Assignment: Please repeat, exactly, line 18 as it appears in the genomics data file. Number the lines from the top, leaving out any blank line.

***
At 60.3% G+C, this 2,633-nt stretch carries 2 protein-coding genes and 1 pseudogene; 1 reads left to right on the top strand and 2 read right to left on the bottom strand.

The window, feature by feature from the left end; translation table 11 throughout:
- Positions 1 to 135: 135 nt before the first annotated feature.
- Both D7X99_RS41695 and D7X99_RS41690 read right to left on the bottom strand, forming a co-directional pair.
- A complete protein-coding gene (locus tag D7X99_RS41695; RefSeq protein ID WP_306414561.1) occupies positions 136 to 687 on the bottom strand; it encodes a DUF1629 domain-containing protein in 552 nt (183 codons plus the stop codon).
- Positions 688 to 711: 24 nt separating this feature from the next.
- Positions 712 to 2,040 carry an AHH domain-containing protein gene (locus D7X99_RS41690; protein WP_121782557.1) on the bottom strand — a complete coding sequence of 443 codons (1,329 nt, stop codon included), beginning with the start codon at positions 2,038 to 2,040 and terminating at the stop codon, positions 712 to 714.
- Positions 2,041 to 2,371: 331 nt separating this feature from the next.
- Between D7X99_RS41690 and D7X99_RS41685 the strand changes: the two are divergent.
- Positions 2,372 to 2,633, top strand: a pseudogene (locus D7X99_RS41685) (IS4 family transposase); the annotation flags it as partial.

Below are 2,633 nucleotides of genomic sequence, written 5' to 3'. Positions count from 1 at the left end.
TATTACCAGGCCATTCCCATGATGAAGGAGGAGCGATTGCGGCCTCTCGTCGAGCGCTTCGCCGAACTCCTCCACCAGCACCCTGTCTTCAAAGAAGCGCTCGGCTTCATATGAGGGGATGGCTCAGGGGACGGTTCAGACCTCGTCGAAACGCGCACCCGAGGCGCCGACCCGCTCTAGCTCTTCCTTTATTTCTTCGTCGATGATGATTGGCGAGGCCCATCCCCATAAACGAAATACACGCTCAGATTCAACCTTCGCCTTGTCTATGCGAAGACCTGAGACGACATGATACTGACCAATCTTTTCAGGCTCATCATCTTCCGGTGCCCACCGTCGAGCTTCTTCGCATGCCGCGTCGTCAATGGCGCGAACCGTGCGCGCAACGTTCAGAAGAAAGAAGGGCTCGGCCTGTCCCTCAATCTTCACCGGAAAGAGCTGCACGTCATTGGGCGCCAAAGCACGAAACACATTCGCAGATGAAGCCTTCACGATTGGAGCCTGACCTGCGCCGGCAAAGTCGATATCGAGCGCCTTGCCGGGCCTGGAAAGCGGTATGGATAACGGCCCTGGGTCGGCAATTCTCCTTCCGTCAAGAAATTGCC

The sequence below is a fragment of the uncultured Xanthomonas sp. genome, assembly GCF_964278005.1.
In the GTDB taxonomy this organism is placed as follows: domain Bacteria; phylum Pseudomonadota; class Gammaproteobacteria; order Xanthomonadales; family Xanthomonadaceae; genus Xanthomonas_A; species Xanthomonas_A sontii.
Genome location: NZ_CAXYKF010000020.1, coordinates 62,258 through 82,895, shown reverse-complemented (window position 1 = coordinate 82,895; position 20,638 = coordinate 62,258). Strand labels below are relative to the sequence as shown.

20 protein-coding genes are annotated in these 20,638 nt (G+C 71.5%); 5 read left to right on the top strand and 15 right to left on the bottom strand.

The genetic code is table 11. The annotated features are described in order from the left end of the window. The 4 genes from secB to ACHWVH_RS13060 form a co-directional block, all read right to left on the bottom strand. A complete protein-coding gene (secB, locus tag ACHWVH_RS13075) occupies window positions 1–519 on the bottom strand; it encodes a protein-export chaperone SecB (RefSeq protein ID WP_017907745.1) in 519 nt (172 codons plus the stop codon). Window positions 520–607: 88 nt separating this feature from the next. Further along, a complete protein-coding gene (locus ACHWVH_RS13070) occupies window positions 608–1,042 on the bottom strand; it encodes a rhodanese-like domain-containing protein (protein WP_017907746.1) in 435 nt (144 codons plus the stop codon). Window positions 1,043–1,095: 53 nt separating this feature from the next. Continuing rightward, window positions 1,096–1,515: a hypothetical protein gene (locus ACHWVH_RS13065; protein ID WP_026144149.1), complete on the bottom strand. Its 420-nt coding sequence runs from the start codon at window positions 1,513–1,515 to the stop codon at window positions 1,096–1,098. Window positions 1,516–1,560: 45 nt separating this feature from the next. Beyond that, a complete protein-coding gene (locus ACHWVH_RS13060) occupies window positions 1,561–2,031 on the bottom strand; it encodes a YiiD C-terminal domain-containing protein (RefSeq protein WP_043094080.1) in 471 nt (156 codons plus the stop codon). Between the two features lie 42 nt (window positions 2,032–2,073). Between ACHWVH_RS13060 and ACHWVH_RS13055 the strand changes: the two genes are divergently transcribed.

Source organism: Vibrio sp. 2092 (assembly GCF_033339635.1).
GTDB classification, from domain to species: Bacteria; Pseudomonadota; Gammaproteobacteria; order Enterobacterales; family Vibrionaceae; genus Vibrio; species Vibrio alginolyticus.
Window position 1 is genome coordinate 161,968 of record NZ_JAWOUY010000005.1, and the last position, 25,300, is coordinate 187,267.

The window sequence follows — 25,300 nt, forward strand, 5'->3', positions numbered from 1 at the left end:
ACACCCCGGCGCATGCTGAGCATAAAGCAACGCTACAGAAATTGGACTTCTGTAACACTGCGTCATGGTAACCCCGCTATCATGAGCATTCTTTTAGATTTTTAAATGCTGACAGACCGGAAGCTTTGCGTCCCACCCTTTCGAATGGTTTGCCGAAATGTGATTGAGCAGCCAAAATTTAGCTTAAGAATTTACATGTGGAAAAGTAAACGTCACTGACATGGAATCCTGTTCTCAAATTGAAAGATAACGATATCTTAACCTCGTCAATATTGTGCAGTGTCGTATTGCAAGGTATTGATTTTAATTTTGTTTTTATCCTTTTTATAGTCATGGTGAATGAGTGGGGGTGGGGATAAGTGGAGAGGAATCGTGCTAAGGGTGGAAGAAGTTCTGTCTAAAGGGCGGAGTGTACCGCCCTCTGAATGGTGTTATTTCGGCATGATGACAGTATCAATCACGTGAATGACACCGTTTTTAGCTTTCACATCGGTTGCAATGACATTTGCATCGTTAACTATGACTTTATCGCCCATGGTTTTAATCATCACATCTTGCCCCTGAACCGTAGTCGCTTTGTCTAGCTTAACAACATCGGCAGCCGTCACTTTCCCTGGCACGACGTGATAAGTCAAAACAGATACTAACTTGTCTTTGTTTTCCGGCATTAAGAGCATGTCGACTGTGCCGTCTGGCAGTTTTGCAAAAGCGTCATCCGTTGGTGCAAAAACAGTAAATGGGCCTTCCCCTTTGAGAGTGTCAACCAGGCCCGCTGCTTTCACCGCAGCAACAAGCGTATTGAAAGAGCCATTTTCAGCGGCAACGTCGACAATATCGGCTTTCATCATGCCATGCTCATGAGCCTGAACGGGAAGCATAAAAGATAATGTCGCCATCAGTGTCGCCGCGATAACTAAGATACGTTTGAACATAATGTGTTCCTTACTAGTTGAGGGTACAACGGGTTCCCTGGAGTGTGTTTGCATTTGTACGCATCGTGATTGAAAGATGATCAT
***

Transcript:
Source organism: Vibrio sp. 2092 (assembly GCF_033339635.1).